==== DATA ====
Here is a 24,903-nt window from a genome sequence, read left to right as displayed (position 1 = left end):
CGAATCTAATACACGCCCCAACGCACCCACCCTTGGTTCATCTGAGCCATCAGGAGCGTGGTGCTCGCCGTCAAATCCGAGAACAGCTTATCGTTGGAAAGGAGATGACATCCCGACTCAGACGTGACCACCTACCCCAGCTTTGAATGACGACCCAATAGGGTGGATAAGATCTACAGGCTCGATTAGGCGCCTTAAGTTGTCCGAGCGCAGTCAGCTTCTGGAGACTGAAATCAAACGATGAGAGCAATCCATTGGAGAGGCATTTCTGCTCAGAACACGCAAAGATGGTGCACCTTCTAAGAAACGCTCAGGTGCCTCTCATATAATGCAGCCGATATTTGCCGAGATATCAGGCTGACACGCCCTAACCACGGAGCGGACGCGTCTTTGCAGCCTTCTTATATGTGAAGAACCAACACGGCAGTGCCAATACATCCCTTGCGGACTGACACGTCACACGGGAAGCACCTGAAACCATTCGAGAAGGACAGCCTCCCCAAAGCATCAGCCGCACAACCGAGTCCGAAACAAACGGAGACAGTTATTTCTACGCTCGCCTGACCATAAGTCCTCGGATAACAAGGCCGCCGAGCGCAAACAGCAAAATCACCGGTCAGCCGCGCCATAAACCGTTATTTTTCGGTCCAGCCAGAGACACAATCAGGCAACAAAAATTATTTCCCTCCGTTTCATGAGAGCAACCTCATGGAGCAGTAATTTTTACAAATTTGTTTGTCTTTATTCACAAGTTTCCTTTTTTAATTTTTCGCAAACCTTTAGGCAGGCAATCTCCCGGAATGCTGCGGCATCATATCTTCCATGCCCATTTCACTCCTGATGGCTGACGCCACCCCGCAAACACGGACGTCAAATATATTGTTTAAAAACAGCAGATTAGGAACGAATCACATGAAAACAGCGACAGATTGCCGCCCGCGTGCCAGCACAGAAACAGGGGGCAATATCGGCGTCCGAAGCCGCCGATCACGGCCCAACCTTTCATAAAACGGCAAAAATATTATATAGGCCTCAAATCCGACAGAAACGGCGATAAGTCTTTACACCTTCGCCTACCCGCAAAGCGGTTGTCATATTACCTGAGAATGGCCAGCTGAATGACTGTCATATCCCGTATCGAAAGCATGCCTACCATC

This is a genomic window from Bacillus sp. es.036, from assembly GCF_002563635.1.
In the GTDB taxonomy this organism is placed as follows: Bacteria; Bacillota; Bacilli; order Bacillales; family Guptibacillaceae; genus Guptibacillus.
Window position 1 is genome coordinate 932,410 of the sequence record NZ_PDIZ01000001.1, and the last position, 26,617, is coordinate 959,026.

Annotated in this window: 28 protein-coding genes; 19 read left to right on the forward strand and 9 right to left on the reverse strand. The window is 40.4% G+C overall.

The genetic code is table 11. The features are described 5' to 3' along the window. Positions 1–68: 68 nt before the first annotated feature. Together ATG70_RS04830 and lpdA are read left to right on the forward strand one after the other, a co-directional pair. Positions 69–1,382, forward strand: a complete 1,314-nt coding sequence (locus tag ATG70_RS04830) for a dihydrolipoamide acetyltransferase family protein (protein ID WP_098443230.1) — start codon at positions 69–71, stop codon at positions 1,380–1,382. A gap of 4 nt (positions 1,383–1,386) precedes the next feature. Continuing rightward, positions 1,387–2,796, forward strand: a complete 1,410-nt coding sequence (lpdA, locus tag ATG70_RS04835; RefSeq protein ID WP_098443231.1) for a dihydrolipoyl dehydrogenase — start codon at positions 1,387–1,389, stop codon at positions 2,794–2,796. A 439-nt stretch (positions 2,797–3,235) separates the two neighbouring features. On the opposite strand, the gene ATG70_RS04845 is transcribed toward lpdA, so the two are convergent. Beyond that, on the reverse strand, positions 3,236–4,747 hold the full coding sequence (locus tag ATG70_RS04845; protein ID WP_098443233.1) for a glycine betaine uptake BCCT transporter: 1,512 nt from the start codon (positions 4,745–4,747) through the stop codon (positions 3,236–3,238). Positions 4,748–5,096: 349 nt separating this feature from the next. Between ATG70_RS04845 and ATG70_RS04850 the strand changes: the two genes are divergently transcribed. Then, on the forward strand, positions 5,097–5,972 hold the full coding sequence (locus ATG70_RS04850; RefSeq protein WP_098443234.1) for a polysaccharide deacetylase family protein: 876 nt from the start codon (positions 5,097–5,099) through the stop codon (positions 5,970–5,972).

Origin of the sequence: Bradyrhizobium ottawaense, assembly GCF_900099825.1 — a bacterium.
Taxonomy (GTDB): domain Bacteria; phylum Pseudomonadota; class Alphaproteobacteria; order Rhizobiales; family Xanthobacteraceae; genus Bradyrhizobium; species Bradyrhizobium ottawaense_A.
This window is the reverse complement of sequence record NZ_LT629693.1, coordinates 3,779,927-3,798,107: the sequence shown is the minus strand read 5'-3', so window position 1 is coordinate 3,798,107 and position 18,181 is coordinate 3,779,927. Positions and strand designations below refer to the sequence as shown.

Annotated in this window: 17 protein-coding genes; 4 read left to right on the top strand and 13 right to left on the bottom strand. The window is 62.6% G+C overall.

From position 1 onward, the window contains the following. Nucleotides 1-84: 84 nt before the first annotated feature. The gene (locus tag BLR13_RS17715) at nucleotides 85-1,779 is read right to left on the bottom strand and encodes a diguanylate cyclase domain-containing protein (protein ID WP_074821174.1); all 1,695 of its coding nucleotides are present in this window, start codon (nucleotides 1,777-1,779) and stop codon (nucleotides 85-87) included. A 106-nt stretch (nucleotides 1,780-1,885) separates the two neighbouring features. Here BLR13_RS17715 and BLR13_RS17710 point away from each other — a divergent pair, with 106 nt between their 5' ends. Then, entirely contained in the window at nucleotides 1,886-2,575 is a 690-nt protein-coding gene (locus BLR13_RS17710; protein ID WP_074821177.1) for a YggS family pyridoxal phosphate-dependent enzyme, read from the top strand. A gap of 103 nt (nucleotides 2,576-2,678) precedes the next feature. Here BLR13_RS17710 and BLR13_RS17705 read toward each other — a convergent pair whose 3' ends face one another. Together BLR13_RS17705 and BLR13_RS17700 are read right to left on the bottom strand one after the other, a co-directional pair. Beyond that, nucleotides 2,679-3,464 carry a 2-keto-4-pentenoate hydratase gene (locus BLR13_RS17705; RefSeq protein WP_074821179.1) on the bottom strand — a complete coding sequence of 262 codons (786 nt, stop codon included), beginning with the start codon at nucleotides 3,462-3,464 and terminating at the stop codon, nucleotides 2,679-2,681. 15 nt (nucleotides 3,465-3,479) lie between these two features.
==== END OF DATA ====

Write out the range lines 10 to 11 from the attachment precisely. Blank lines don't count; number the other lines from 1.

This window is the reverse complement of sequence record NZ_LT629693.1, coordinates 3,779,927-3,798,107: the sequence shown is the minus strand read 5'-3', so window position 1 is coordinate 3,798,107 and position 18,181 is coordinate 3,779,927. Positions and strand designations below refer to the sequence as shown.

Annotated in this window: 17 protein-coding genes; 4 read left to right on the top strand and 13 right to left on the bottom strand. The window is 62.6% G+C overall.